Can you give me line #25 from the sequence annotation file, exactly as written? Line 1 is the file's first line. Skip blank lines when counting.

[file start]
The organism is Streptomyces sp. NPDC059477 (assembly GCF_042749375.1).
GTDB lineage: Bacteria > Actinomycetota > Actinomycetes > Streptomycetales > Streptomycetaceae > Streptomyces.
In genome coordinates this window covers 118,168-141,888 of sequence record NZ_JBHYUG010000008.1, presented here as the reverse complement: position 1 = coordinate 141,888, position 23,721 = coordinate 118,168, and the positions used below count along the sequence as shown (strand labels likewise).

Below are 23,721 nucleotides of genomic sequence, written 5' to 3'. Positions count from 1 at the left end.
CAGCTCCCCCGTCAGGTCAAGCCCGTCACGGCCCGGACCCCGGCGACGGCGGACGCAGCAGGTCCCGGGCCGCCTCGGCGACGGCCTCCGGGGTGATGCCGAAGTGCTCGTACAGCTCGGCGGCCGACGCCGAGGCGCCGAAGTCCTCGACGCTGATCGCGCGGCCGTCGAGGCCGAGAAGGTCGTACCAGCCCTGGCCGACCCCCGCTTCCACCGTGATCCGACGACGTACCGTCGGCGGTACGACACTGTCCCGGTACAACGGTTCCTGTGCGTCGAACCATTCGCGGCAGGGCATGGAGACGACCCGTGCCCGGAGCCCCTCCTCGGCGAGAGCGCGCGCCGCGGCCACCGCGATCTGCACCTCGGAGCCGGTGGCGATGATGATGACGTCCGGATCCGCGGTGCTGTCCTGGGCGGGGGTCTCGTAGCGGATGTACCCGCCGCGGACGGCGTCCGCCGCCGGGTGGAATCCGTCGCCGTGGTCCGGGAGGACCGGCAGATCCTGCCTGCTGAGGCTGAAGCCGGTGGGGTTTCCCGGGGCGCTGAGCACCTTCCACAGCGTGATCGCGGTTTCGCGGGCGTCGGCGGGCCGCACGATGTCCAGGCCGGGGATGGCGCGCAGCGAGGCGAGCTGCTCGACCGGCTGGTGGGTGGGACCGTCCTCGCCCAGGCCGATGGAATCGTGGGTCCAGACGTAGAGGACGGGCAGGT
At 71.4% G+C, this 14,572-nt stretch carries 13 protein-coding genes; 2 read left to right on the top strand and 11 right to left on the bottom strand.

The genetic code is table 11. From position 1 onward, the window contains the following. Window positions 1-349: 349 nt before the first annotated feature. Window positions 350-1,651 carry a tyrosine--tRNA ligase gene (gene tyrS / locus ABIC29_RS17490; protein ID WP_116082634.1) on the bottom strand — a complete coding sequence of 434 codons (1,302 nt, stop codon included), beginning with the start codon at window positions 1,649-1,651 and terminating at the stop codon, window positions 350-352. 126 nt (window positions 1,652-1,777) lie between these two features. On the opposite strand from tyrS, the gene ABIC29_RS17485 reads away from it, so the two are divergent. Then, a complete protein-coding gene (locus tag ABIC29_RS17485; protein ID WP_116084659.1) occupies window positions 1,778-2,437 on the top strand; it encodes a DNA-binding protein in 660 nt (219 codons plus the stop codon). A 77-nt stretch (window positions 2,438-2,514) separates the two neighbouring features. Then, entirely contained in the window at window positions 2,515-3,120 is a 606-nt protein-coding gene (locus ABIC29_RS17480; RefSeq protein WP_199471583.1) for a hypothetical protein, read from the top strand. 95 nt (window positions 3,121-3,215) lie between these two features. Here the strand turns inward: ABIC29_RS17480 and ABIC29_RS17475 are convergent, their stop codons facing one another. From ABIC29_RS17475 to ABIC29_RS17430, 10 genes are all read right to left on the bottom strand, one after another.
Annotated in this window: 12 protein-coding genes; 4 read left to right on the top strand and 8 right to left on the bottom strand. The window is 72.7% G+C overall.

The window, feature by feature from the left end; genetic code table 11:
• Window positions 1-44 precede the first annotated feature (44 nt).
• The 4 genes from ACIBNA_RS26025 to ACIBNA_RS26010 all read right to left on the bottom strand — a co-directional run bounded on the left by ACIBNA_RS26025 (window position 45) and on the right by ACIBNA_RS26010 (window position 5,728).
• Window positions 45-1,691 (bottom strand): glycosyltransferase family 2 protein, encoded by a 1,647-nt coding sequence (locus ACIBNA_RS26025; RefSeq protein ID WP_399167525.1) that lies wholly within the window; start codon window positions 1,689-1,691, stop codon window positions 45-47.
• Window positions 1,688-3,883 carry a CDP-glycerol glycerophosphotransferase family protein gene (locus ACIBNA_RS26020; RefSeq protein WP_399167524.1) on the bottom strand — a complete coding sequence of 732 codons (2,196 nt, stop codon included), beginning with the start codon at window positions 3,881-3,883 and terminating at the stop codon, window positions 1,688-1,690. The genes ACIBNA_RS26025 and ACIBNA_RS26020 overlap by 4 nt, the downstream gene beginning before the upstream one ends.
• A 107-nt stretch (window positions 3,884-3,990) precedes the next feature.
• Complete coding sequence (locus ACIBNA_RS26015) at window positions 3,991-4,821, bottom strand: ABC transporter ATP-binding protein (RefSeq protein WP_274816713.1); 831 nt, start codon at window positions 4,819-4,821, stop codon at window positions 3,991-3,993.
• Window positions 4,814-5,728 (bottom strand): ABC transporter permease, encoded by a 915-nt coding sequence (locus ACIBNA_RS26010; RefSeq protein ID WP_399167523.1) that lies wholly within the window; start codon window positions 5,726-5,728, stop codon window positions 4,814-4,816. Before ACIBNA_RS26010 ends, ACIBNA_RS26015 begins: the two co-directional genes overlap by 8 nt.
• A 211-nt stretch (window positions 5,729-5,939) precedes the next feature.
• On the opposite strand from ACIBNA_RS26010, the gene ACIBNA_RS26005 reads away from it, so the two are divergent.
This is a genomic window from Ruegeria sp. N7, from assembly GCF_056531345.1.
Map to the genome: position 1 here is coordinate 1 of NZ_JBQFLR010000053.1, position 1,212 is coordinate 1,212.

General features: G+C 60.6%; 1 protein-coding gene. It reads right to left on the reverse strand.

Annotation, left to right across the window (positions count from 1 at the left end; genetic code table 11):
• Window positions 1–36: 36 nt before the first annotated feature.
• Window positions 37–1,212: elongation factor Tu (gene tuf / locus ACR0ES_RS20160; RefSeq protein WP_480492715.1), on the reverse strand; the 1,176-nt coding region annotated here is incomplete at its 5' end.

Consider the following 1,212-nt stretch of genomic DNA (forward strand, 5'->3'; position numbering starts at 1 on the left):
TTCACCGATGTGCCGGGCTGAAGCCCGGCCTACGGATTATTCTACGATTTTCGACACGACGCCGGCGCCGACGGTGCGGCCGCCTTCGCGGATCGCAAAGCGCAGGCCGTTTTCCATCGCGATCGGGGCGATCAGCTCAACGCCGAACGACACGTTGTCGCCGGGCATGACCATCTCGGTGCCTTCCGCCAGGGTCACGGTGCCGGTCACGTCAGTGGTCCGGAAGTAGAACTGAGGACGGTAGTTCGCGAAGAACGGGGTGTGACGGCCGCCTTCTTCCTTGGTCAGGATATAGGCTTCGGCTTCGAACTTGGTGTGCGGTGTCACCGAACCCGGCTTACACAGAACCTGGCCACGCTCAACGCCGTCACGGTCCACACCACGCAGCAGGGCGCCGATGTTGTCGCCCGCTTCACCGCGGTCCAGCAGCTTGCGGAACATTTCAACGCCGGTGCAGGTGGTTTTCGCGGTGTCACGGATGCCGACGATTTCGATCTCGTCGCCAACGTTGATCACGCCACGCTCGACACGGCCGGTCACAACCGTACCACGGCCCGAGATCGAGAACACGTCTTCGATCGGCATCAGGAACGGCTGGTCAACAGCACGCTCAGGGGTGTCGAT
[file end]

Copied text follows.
Consider the following 1,212-nt stretch of genomic DNA (forward strand, 5'->3'; position numbering starts at 1 on the left):